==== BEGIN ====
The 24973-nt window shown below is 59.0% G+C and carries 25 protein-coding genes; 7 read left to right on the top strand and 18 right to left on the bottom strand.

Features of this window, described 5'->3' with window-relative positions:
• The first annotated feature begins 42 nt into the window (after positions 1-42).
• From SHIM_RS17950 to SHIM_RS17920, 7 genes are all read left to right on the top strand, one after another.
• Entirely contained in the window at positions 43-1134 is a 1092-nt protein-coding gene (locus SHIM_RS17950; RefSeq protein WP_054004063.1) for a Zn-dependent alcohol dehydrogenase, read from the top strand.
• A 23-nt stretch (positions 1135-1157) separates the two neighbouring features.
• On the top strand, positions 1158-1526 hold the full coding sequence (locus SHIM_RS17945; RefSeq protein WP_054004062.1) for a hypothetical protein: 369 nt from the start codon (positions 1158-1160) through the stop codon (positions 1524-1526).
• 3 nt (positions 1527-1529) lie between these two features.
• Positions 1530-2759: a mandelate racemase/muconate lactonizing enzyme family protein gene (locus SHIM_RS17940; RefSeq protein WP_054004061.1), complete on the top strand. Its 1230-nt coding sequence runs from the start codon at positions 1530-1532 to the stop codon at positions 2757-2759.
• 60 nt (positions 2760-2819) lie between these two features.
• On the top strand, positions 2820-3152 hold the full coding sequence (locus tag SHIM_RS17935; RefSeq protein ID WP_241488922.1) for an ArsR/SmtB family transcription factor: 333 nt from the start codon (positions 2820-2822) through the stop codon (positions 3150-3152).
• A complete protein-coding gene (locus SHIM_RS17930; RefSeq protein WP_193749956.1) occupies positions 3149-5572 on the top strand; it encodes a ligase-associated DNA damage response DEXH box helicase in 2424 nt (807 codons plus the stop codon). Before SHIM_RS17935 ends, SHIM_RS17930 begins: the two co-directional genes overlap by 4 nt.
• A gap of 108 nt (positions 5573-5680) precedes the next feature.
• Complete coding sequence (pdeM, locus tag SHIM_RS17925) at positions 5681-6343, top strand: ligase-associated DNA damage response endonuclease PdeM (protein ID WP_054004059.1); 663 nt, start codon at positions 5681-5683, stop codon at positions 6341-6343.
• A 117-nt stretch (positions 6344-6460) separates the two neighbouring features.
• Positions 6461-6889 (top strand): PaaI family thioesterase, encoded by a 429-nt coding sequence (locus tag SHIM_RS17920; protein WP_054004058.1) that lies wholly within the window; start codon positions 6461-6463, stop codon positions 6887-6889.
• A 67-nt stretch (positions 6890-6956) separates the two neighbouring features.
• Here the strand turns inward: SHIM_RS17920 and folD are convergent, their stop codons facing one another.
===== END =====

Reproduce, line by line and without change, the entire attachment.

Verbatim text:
The 24973-nt window shown below is 59.0% G+C and carries 25 protein-coding genes; 7 read left to right on the top strand and 18 right to left on the bottom strand.

Features of this window, described 5'->3' with window-relative positions:
• The first annotated feature begins 42 nt into the window (after positions 1-42).
• From SHIM_RS17950 to SHIM_RS17920, 7 genes are all read left to right on the top strand, one after another.
• Entirely contained in the window at positions 43-1134 is a 1092-nt protein-coding gene (locus SHIM_RS17950; RefSeq protein WP_054004063.1) for a Zn-dependent alcohol dehydrogenase, read from the top strand.
• A 23-nt stretch (positions 1135-1157) separates the two neighbouring features.
• On the top strand, positions 1158-1526 hold the full coding sequence (locus SHIM_RS17945; RefSeq protein WP_054004062.1) for a hypothetical protein: 369 nt from the start codon (positions 1158-1160) through the stop codon (positions 1524-1526).
• 3 nt (positions 1527-1529) lie between these two features.
• Positions 1530-2759: a mandelate racemase/muconate lactonizing enzyme family protein gene (locus SHIM_RS17940; RefSeq protein WP_054004061.1), complete on the top strand. Its 1230-nt coding sequence runs from the start codon at positions 1530-1532 to the stop codon at positions 2757-2759.
• 60 nt (positions 2760-2819) lie between these two features.
• On the top strand, positions 2820-3152 hold the full coding sequence (locus tag SHIM_RS17935; RefSeq protein ID WP_241488922.1) for an ArsR/SmtB family transcription factor: 333 nt from the start codon (positions 2820-2822) through the stop codon (positions 3150-3152).
• A complete protein-coding gene (locus SHIM_RS17930; RefSeq protein WP_193749956.1) occupies positions 3149-5572 on the top strand; it encodes a ligase-associated DNA damage response DEXH box helicase in 2424 nt (807 codons plus the stop codon). Before SHIM_RS17935 ends, SHIM_RS17930 begins: the two co-directional genes overlap by 4 nt.
• A gap of 108 nt (positions 5573-5680) precedes the next feature.
• Complete coding sequence (pdeM, locus tag SHIM_RS17925) at positions 5681-6343, top strand: ligase-associated DNA damage response endonuclease PdeM (protein ID WP_054004059.1); 663 nt, start codon at positions 5681-5683, stop codon at positions 6341-6343.
• A 117-nt stretch (positions 6344-6460) separates the two neighbouring features.
• Positions 6461-6889 (top strand): PaaI family thioesterase, encoded by a 429-nt coding sequence (locus tag SHIM_RS17920; protein WP_054004058.1) that lies wholly within the window; start codon positions 6461-6463, stop codon positions 6887-6889.
• A 67-nt stretch (positions 6890-6956) separates the two neighbouring features.
• Here the strand turns inward: SHIM_RS17920 and folD are convergent, their stop codons facing one another.